Do you remember your first byline? Mine was in the eighth grade in the Grandparents Day Newsletter. I was one of three students selected to have their essay published. To be honest, I still consider it one of my proudest moments in my writing career, and it gave me my first taste of seeing “By Nu Yang” in print.
I got the same thrill seeing my byline over the next couple of years, writing for my high school newspaper and a few guest articles for my local daily paper. I always knew I wanted to be a writer as a kid, but after I had the opportunity to job shadow an editor, journalism became my dream career.
In college, I studied English and journalism, and started writing for my college paper. I was a sophomore when 9/11 happened, and my editor tasked me with talking to students in my dorm and reporting their reactions. It wasn’t easy, but I knew I had a job to do. That day taught me how to ask the right questions, empathize and listen. It was also the first time I felt like a real journalist.
These memories came back to me as I read a Columbia Journalism Review special report titled “Do We Need J-Schools?” The article presented three different points of views: “Yes, more than ever” by Bill Grueskin, a Columbia Journalism School faculty member; “No, and they should not exist” by Felix Salmon, a financial writer and editor; and “Maybe, but cost is key” by Alexandria Neason, a CJR senior staff writer and Senior Delacorte Fellow.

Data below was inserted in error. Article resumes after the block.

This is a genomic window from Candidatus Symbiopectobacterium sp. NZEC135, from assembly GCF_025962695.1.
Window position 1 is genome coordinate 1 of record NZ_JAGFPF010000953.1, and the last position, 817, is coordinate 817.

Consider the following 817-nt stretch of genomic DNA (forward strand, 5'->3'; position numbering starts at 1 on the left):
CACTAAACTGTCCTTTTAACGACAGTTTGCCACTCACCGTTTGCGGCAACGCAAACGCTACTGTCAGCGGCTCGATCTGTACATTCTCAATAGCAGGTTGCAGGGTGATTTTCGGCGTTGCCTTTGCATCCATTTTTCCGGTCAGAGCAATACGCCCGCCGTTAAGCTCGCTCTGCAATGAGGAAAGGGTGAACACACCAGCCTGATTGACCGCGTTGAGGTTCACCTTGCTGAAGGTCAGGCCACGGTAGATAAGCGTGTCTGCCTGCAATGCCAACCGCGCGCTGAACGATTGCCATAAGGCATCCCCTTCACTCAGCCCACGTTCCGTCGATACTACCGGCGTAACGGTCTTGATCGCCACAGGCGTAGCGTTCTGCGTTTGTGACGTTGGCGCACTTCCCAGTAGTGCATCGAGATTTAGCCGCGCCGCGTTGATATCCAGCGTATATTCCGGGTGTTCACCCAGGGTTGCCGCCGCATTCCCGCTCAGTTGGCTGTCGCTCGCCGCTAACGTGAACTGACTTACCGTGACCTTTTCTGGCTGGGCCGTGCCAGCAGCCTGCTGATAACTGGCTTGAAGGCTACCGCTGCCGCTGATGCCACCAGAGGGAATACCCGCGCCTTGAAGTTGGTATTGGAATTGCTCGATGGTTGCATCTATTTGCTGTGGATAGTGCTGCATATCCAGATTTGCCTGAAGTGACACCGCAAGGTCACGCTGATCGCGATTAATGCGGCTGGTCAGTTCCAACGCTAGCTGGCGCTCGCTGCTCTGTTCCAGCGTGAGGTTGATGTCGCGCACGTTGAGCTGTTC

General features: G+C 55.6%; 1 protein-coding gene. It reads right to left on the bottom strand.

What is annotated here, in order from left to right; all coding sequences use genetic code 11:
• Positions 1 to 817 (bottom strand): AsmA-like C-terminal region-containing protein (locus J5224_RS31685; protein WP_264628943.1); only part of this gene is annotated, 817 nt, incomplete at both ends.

All three presented good arguments, and I have to say none of them are wrong.
“A strong journalism program will help young reporters challenge their presumptions and prejudices, will encourage them to meet people and go to neighborhoods outside their comfort zone, and will force them to develop the resilience that journalists need, especially now,” said Grueskin.
Looking back, it was the school system that helped me become a better reporter. Faculty members pushed me to go into writing and helped opened doors for me. And there were the valuable lessons, skills and habits I learned from teachers and professors (who often used to work for newspapers) in a classroom setting.
Salmon, on the other hand, feels differently. “The best and simplest way to move toward that goal would be to abolish the graduate journalism degree entirely. That would help to level the playing field, while saving students billions of dollars in tuition. Better yet, it would bring the industry back to a model of on-the-job training. People wanting to enter the profession would get paid to learn the ropes.”
I agree that there’s nothing better than newsroom training. I “learned the ropes” as a staff writer for a small weekly newspaper. It was where I learned to develop sources and contacts in the community, where I learned how to work under a deadline, and where I learned that creating a newspaper was a business.
“Journalism school (has) real benefits to offer. But you shouldn’t go unless you can secure significant funding to pay for it,” Neason said.
That’s a fair point. With more young people drowning in student loan debt, is a journalism degree even worth it? It seems like it still is. MarketWatch recently reported a jump in applications at J-schools like Columbia University’s Graduate School of Journalism and Annenberg School for Communication and Journalism at the University of Southern California, proving that the profession is still a sought-after one.
In the end, I believe there’s no right way or wrong way to learn journalism. Many of us graduated with a degree from a J-school; many of us ‘”learned the ropes” working in the newsroom. But I think we can all agree that what we need are more journalists and more bylines, no matter how they got there.